One of the most frequently asked questions this offseason after, “is Rick Nash a Ranger yet?” has been, “who the heck is Kyle Jean?”
The answer is simple: he’s the latest gem uncovered by Gordie Clark and New York’s superior scouting staff, which has developed something of a Midas touch over the last couple of years.
It wasn’t long ago that the Rangers were completely incapable of even getting a high first-round pick right. But now, Clark and company are unearthing NHL caliber prospects not just through the draft’s later rounds, but even from the ranks of those that have long been completely ignored throughout their junior careers.
Jean, a 22-year-old forward out of Lake Superior State in the CCHA, is the latest of these, but the amateur scouting staff (Larry Bernard, Rich Brown, Brendon Clark, Daniel Dore, Ernie Gare, Peter Stephan and Tom Thompson) has outperformed its counterparts by leaps and bounds over the last 12 months.
Last summer the Rangers offered a 5-foot-9, 175-pound kid named Jonathan Audy-Marchessault an amateur tryout after seeing him put up lofty numbers in the QMJHL while teammates with Ryan Bourque.
J.A.M., as he’s come to be known, racked up 64 points (24 goals, 40 assists) with the Connecticut Whale last season, good for 10th among AHL players. Unfortunately, Audy-Marchessault was inked to an Entry Level contract by Columbus this week, where he’ll have a much easier path to the NHL than he would have had with New York.
But no matter, because the amateur scouting staff had already uncovered its next coup, a 6-1, 197-pound left wing named Marek Hrivik, who had spent the previous three seasons with the QMJHL’s Moncton Wildcats. Hrivik was quiet in his eight regular season games with the Whale, but exploded for five goals in nine playoff games and quickly earned himself a pro contract, which he signed following the season.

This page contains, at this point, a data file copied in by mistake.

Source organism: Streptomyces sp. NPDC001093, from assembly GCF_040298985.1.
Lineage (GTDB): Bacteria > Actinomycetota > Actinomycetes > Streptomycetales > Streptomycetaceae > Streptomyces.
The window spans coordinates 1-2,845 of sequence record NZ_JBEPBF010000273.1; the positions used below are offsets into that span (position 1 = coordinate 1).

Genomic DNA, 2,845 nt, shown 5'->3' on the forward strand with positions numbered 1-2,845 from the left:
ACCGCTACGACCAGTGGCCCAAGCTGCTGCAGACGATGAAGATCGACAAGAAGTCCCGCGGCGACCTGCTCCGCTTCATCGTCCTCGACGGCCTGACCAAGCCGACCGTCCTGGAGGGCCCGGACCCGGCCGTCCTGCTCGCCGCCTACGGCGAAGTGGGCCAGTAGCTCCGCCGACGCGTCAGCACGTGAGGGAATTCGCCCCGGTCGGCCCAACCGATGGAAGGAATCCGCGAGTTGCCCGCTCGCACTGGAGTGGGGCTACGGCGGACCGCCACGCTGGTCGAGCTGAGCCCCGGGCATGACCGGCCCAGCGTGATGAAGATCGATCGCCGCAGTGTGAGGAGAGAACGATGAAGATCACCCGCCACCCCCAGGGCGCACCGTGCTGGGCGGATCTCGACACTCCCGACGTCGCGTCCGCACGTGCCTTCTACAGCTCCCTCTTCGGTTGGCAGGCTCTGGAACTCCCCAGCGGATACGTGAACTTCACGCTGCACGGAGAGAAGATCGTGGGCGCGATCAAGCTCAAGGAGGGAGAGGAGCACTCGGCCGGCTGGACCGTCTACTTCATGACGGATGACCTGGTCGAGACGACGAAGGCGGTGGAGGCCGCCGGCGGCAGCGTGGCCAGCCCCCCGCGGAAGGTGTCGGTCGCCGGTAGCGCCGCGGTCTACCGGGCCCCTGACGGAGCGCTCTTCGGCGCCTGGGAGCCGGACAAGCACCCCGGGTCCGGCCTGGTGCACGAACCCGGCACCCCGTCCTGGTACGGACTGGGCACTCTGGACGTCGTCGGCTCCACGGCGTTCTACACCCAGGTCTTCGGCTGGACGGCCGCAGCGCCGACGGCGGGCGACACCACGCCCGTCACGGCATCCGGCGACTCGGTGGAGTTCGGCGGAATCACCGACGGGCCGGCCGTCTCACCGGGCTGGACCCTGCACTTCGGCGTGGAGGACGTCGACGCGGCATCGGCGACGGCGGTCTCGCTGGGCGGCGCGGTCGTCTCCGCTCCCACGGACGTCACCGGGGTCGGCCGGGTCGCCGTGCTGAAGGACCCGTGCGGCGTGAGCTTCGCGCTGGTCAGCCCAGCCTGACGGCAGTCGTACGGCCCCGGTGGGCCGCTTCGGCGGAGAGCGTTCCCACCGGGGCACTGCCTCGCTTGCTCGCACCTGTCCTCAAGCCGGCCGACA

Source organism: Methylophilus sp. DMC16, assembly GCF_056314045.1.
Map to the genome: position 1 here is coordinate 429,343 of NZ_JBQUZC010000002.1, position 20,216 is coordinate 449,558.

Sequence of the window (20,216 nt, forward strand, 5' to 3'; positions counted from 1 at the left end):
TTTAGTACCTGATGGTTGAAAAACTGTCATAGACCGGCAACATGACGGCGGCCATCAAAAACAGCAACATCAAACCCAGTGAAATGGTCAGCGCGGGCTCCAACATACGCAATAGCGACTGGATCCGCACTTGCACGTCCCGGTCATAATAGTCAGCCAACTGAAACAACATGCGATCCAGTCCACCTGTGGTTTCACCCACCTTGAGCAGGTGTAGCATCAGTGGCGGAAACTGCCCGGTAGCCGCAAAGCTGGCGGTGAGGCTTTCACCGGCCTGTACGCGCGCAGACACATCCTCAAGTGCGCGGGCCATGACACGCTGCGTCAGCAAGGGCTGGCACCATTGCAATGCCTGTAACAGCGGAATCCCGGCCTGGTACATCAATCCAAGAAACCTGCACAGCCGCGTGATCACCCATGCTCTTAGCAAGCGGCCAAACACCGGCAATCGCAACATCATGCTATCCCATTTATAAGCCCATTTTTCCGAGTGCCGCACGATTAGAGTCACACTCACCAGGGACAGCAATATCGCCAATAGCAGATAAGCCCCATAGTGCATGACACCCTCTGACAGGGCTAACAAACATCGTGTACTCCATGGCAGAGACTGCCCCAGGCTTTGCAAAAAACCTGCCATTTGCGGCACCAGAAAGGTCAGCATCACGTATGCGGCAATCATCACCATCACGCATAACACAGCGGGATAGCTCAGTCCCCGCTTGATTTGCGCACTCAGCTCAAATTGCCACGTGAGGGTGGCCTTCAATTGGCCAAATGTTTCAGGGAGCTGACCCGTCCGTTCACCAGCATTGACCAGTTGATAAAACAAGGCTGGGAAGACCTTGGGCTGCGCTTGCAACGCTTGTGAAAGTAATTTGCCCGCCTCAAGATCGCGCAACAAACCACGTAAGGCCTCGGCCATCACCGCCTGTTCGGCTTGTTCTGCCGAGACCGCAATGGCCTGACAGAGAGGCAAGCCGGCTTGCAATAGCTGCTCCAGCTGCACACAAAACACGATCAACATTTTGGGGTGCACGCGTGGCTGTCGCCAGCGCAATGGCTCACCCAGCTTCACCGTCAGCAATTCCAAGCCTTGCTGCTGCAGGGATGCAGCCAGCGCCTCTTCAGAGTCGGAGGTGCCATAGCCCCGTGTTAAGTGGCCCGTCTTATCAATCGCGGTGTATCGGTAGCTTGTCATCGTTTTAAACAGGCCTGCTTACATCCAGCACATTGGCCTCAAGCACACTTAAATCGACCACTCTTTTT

By this summer it should have become clear to frequently ignored prospects that the members of the Rangers’ scouting staff know what they are doing and that the organization is very willing to give players a shot even if they don’t follow traditional paths.
And that’s exactly what happened with Jean, who apparently spurned several other invites to attend the Rangers’ development camp, where he scored four scrimmage goals and wowed those in attendance.
Jean’s 6-4, 212-pound frame is perhaps his most eye-popping characteristic, but he is said to be a decent skater for his size with some finish ability.
It’s way too early to guess whether Hrivik or Jean will ever find themselves playing on Broadway, but they both earned a chance to develop under the watch of an organization that has had unparalleled success with prospects in recent years.
Don’t go penciling either player onto the Rangers’ 2013 roster, but if you’ve already got a writing utensil handy, Clark and the rest of the scouting staff could certainly use some thank you cards.